Red River Paper Blog
By Arthur H. Bleich–
My first introduction to tri-fold brochures came in pre-web times when I was on an extended assignment to Alaska and based in Sitka. The Chamber of Commerce had placed some small ads in travel magazines to promote their beautiful town as a tourist destination. The response was overwhelming but when readers requested more information, the Chamber was at a loss. So they asked me if I could design a tri-fold, color brochure that they could mail out.
The tri-fold is probably the most popular brochure in the world; it’s simply an 8.5 x 11 standard letter-sized paper folded into three panels. It can be self-mailed or easily slipped into a standard #10 envelope.
It took me only a week to shoot the images, write the copy and do a rough layout. But after getting local approval, all the material then had to go to a printer 3,500 miles away and proofs had to fly back and forth until everyone was satisfied. It took about six months before the Chamber received their first batch.
Today, hundreds of free, designer templates for brochures are available that let you pop in both pictures and text of your choice. With just a simple inkjet printer, you can produce beautiful tri-fold brochures in just a day– even hours, if need be. Folding them into thirds, which used to be a killer, is now a snap with Red River’s pre-scored, tri-fold inkjet paper.
Of course, if your client needs large quantities, it may be more cost-effective for them to use a professional printing firm but even so, there’s an advantage to proofing and tweaking the tri-fold with your own printer and paper before a commitment is made for a large run. And you can charge for that service.
Recently, a real estate agent friend of my wife had a problem. She had a listing for a home that the owner wanted quickly sold and even though it was multi-listed on the web, the house wasn’t getting much attention. She needed to get other real estate agents (who stood to get a percentage of the sale) interested enough to bring it to the attention of their clients.
She had thought about doing a classy, tri-fold, color brochure that she’d mail to other agents in the area (about 50 of them) but had rejected the idea because it would take too much time to have a piece designed and printed; besides which she’d have to order a large minimum number of copies which she didn’t need.
My wife, who just uses her computer for everyday word processing and web surfing (and who had never done a brochure) told her not to worry– she’d do it for her. When she told me about this, my response was: “I guess you’re going to give me another job to do.”
But I couldn’t have been more wrong. She had discovered a treasure trove of brochure templates that are buried within Microsoft Word and in less than a day had put together a tri-fold brochure that impressed me with its professional look. All I had to do was write some text, re-size a few photos and she took care of the rest. And, as you can see, it turned out every bit as good looking as if it had been done by a professional designer.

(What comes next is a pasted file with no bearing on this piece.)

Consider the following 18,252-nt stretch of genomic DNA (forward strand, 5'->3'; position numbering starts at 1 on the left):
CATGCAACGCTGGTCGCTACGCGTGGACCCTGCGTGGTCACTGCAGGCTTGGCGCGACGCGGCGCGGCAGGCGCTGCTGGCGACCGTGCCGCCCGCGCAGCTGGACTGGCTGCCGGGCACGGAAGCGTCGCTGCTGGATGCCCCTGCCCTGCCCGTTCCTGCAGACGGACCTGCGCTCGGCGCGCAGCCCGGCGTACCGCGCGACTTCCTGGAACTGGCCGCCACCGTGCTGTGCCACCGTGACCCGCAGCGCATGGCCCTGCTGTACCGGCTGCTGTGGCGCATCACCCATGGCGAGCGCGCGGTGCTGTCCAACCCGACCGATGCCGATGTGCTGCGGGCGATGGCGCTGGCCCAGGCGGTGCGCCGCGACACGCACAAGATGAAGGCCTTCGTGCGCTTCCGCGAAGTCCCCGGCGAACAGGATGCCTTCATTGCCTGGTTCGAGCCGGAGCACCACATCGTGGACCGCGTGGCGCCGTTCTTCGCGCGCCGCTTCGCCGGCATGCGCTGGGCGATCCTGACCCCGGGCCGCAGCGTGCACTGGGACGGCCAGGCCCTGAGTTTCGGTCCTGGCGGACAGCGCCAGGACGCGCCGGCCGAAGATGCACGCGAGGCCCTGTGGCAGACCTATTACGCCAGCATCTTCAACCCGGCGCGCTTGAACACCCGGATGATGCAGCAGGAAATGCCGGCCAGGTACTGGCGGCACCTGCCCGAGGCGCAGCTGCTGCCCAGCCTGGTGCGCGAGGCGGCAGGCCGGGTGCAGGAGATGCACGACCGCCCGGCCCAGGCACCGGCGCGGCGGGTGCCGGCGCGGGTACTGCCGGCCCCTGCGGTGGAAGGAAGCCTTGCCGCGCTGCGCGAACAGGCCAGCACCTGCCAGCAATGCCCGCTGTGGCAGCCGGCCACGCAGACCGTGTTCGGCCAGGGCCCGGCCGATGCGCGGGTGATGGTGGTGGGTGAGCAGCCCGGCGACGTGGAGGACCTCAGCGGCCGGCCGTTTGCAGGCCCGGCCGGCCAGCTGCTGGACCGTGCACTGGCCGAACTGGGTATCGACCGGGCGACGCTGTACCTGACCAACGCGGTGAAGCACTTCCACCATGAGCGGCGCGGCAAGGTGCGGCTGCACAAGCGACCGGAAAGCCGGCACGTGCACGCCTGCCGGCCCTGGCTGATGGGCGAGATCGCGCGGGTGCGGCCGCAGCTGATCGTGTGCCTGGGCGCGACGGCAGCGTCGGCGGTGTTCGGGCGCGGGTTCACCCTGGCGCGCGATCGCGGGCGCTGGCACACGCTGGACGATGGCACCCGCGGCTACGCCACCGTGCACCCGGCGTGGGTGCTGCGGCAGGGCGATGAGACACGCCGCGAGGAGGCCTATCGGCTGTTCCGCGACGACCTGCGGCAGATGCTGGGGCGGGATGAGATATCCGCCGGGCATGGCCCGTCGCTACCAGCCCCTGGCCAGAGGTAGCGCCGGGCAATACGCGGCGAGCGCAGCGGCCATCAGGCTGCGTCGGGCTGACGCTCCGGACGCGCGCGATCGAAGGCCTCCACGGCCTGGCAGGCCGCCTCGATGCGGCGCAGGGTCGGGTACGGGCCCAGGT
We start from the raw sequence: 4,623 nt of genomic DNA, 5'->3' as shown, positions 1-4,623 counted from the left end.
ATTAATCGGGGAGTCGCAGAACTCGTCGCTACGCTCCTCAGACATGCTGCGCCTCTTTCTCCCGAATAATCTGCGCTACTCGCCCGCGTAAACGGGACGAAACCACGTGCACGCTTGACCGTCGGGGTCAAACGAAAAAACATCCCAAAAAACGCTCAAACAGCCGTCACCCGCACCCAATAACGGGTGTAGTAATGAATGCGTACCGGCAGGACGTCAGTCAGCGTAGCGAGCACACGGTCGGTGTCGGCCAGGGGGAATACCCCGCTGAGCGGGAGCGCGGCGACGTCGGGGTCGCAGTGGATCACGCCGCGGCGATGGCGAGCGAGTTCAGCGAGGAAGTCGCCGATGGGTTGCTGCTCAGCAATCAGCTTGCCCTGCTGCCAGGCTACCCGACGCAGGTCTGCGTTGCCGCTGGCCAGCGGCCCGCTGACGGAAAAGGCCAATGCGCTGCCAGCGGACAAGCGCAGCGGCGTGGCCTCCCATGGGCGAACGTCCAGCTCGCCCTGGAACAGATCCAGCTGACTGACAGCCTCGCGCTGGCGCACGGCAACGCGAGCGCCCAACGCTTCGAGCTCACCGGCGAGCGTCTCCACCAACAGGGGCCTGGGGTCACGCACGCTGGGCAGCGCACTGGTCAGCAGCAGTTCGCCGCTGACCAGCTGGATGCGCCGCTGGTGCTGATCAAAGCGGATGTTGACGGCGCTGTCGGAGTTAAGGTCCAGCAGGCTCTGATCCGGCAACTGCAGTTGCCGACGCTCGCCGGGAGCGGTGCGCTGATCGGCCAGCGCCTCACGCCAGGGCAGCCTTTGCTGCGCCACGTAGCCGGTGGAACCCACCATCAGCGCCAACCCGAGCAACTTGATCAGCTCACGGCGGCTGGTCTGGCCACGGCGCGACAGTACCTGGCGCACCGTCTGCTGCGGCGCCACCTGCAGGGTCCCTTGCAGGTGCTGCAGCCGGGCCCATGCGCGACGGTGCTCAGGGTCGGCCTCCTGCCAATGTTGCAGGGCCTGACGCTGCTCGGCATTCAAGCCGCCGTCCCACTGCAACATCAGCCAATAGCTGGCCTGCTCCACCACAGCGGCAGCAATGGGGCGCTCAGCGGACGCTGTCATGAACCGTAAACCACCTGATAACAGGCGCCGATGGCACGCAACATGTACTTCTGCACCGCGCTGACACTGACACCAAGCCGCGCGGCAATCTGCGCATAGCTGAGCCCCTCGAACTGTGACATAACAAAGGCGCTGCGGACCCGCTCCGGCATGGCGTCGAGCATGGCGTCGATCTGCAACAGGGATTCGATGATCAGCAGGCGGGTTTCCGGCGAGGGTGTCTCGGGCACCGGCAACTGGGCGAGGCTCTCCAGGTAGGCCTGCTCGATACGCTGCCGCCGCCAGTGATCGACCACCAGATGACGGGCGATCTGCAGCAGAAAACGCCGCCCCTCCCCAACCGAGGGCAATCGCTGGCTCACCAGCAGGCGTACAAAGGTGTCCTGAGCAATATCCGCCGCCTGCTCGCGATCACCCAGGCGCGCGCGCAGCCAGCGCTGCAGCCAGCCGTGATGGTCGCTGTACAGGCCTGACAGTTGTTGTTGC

Prospective clients are all around you– small businesses, for example, who can’t afford to invest in expensive design services or order large minimum runs that may leave them with outdated brochures. At a reasonable cost, you can offer them great flexibility to change pricing or services, send out seasonal brochures or print small runs with different content targeted at specific groups.
As I write, I’m looking at a fluorescent orange flyer that was stuck in my door, promoting a paving service. It has smudged type and a big black line through one of its phone numbers, which doesn’t give me much confidence in the kind of job they’ll do. A slick tri-fold, though, might have prompted me to call them.
Small businesses and organizations on tight budgets want to present themselves through professional-looking material but cost is always factor. If the price is right, they’ll give it a try. All it takes is a few samples to show them and some suggestions about how tri-folds could help improve sales or services or get the word out about upcoming events or an organization’s mission.
My local florist recently told me he’d like to send out small volume mailings to highlight specials during holidays, but can’t spend time and cost involved in getting a designer and printing firm to produce them. A local roofer I know would love to leave a brochure with a potential customer other than just his business card.
If you want to make some extra money with the resources you already have, just look around and the opportunities to offer tri-fold brochure services will jump out at you. Your costs will be low and the quality of your product will be high. You’re sure to get lots of business– and repeat business. Give it a try!
Red River Tri-Fold Paper
Pre-Scored, double-sided paper that is perfect for Tri-Folds.
Microsoft Word for PC: File > New (Template folders are displayed.)
Microsoft Word for Mac: File > New from Template (Folders are displayed.)
For other applications: Google “Free Tri-Fold Templates”
Informational Web Sites
Have you designed a tri-fold brochure? Share your tips with other readers in our Comments section below.